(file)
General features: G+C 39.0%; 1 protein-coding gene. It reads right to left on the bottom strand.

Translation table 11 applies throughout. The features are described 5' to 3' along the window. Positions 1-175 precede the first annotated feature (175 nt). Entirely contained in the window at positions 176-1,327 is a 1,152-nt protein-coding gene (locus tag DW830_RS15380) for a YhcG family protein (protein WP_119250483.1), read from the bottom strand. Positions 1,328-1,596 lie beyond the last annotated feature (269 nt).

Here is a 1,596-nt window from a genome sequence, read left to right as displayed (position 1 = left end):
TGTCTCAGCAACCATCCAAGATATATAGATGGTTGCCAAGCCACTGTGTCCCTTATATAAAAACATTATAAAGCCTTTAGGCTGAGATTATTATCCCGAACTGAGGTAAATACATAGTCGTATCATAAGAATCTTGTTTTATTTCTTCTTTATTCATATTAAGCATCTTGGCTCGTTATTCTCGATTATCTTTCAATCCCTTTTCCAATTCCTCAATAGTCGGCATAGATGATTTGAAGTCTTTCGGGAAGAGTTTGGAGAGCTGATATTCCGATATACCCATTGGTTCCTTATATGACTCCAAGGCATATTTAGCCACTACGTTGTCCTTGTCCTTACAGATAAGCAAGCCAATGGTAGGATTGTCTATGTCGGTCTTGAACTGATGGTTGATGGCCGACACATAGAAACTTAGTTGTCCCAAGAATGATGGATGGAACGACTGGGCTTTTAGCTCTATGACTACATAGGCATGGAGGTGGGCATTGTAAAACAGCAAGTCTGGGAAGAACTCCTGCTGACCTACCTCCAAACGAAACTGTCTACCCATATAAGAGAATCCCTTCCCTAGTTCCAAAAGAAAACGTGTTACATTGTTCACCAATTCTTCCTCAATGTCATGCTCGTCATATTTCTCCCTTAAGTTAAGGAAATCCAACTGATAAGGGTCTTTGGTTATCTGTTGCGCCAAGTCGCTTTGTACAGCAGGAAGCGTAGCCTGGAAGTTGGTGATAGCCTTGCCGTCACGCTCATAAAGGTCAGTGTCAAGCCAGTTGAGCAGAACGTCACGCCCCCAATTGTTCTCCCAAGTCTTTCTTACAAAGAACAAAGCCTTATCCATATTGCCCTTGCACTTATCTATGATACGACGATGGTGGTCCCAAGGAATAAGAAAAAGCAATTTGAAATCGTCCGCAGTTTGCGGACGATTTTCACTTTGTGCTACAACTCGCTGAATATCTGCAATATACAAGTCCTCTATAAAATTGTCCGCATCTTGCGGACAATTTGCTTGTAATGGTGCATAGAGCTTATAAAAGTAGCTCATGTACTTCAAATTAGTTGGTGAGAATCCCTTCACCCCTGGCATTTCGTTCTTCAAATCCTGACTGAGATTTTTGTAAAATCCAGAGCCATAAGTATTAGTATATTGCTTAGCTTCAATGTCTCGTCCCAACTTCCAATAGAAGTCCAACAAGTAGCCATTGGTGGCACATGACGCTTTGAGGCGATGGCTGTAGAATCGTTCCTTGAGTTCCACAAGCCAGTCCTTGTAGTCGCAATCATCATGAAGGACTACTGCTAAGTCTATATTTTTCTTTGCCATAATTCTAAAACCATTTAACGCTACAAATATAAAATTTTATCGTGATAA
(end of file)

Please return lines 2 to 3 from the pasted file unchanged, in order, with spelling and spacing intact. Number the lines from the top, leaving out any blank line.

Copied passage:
Translation table 11 applies throughout. The features are described 5' to 3' along the window. Positions 1-175 precede the first annotated feature (175 nt). Entirely contained in the window at positions 176-1,327 is a 1,152-nt protein-coding gene (locus tag DW830_RS15380) for a YhcG family protein (protein WP_119250483.1), read from the bottom strand. Positions 1,328-1,596 lie beyond the last annotated feature (269 nt).

Here is a 1,596-nt window from a genome sequence, read left to right as displayed (position 1 = left end):